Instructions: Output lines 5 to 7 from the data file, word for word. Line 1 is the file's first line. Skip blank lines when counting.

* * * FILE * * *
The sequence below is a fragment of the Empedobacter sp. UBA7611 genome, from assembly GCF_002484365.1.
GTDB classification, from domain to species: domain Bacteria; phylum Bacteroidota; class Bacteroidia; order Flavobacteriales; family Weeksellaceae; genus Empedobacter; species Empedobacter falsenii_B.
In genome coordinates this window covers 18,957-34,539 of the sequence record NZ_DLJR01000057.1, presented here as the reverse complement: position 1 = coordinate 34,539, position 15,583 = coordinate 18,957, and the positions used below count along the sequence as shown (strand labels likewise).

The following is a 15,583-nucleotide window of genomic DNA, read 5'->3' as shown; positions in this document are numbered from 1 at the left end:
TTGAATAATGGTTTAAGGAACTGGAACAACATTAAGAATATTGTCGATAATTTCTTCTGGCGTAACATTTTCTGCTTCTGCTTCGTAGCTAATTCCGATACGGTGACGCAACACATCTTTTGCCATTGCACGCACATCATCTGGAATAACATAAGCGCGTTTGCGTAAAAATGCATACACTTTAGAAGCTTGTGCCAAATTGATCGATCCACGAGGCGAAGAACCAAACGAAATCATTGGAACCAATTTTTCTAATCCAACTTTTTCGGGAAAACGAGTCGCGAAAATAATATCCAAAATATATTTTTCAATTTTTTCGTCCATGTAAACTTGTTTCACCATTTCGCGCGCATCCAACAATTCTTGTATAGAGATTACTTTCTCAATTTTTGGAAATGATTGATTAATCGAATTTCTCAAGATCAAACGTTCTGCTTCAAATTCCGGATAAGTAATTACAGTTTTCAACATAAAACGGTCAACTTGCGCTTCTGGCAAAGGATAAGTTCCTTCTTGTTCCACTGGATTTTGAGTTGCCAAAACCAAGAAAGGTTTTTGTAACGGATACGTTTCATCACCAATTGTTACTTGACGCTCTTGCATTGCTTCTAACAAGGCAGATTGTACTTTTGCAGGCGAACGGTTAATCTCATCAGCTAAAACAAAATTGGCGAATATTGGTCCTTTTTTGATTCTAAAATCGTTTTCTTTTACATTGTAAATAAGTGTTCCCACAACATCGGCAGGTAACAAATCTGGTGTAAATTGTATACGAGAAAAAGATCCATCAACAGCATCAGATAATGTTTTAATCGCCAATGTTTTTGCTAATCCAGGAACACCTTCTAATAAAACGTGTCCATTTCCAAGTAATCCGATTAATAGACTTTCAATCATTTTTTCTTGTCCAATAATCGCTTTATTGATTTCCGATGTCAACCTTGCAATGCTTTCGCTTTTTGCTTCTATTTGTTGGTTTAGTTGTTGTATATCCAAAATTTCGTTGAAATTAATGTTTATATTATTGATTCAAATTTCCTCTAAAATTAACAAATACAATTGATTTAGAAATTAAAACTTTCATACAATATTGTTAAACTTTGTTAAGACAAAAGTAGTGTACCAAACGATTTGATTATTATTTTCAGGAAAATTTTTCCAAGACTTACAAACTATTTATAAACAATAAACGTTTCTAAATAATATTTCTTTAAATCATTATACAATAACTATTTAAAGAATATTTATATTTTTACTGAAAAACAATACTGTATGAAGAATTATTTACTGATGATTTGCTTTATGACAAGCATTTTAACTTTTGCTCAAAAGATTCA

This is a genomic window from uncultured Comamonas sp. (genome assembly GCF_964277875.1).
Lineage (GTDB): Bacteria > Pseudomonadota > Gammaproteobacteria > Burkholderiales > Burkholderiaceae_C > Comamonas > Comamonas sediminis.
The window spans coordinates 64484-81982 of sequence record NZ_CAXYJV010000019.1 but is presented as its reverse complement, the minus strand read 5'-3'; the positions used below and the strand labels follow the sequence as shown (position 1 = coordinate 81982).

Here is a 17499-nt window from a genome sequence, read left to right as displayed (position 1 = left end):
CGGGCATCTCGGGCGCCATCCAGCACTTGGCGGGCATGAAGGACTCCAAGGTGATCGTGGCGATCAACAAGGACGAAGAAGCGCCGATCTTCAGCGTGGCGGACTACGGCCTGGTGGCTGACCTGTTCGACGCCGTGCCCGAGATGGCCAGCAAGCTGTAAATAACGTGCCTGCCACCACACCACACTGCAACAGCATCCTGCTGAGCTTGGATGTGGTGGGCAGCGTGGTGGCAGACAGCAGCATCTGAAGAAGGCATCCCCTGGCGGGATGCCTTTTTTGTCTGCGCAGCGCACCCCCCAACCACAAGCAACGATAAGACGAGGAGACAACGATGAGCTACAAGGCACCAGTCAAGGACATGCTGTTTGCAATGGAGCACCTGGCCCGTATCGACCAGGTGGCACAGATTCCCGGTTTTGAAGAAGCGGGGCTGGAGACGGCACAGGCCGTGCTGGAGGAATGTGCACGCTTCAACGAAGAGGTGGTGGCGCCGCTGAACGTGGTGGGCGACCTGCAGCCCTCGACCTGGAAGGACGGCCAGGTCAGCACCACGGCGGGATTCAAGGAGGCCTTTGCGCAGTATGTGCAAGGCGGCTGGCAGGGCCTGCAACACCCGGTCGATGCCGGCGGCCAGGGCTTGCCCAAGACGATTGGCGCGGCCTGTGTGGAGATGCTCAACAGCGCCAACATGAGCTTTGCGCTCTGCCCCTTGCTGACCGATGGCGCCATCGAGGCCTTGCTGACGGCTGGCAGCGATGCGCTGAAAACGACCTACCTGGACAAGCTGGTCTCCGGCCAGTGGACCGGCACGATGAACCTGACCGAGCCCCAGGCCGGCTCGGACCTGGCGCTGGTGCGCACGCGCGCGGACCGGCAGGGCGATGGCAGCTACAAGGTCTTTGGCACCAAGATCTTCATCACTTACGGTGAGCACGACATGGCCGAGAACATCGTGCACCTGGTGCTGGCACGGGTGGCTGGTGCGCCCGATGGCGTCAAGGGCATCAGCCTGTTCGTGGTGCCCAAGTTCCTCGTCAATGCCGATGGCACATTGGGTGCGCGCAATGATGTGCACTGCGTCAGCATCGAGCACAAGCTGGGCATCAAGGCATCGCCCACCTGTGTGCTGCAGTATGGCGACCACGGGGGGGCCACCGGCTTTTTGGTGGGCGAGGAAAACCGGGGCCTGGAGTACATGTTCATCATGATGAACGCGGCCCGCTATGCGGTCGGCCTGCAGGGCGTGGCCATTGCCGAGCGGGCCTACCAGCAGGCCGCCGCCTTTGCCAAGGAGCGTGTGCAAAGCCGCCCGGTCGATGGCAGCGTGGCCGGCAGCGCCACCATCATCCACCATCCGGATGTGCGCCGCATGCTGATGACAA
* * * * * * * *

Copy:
TTGAATAATGGTTTAAGGAACTGGAACAACATTAAGAATATTGTCGATAATTTCTTCTGGCGTAACATTTTCTGCTTCTGCTTCGTAGCTAATTCCGATACGGTGACGCAACACATCTTTTGCCATTGCACGCACATCATCTGGAATAACATAAGCGCGTTTGCGTAAAAATGCATACACTTTAGAAGCTTGTGCCAAATTGATCGATCCACGAGGCGAAGAACCAAACGAAATCATTGGAACCAATTTTTCTAATCCAACTTTTTCGGGAAAACGAGTCGCGAAAATAATATCCAAAATATATTTTTCAATTTTTTCGTCCATGTAAACTTGTTTCACCATTTCGCGCGCATCCAACAATTCTTGTATAGAGATTACTTTCTCAATTTTTGGAAATGATTGATTAATCGAATTTCTCAAGATCAAACGTTCTGCTTCAAATTCCGGATAAGTAATTACAGTTTTCAACATAAAACGGTCAACTTGCGCTTCTGGCAAAGGATAAGTTCCTTCTTGTTCCACTGGATTTTGAGTTGCCAAAACCAAGAAAGGTTTTTGTAACGGATACGTTTCATCACCAATTGTTACTTGACGCTCTTGCATTGCTTCTAACAAGGCAGATTGTACTTTTGCAGGCGAACGGTTAATCTCATCAGCTAAAACAAAATTGGCGAATATTGGTCCTTTTTTGATTCTAAAATCGTTTTCTTTTACATTGTAAATAAGTGTTCCCACAACATCGGCAGGTAACAAATCTGGTGTAAATTGTATACGAGAAAAAGATCCATCAACAGCATCAGATAATGTTTTAATCGCCAATGTTTTTGCTAATCCAGGAACACCTTCTAATAAAACGTGTCCATTTCCAAGTAATCCGATTAATAGACTTTCAATCATTTTTTCTTGTCCAATAATCGCTTTATTGATTTCCGATGTCAACCTTGCAATGCTTTCGCTTTTTGCTTCTATTTGTTGGTTTAGTTGTTGTATATCCAAAATTTCGTTGAAATTAATGTTTATATTATTGATTCAAATTTCCTCTAAAATTAACAAATACAATTGATTTAGAAATTAAAACTTTCATACAATATTGTTAAACTTTGTTAAGACAAAAGTAGTGTACCAAACGATTTGATTATTATTTTCAGGAAAATTTTTCCAAGACTTACAAACTATTTATAAACAATAAACGTTTCTAAATAATATTTCTTTAAATCATTATACAATAACTATTTAAAGAATATTTATATTTTTACTGAAAAACAATACTGTATGAAGAATTATTTACTGATGATTTGCTTTATGACAAGCATTTTAACTTTTGCTCAAAAGATTCA

This is a genomic window from uncultured Comamonas sp. (genome assembly GCF_964277875.1).
Lineage (GTDB): Bacteria > Pseudomonadota > Gammaproteobacteria > Burkholderiales > Burkholderiaceae_C > Comamonas > Comamonas sediminis.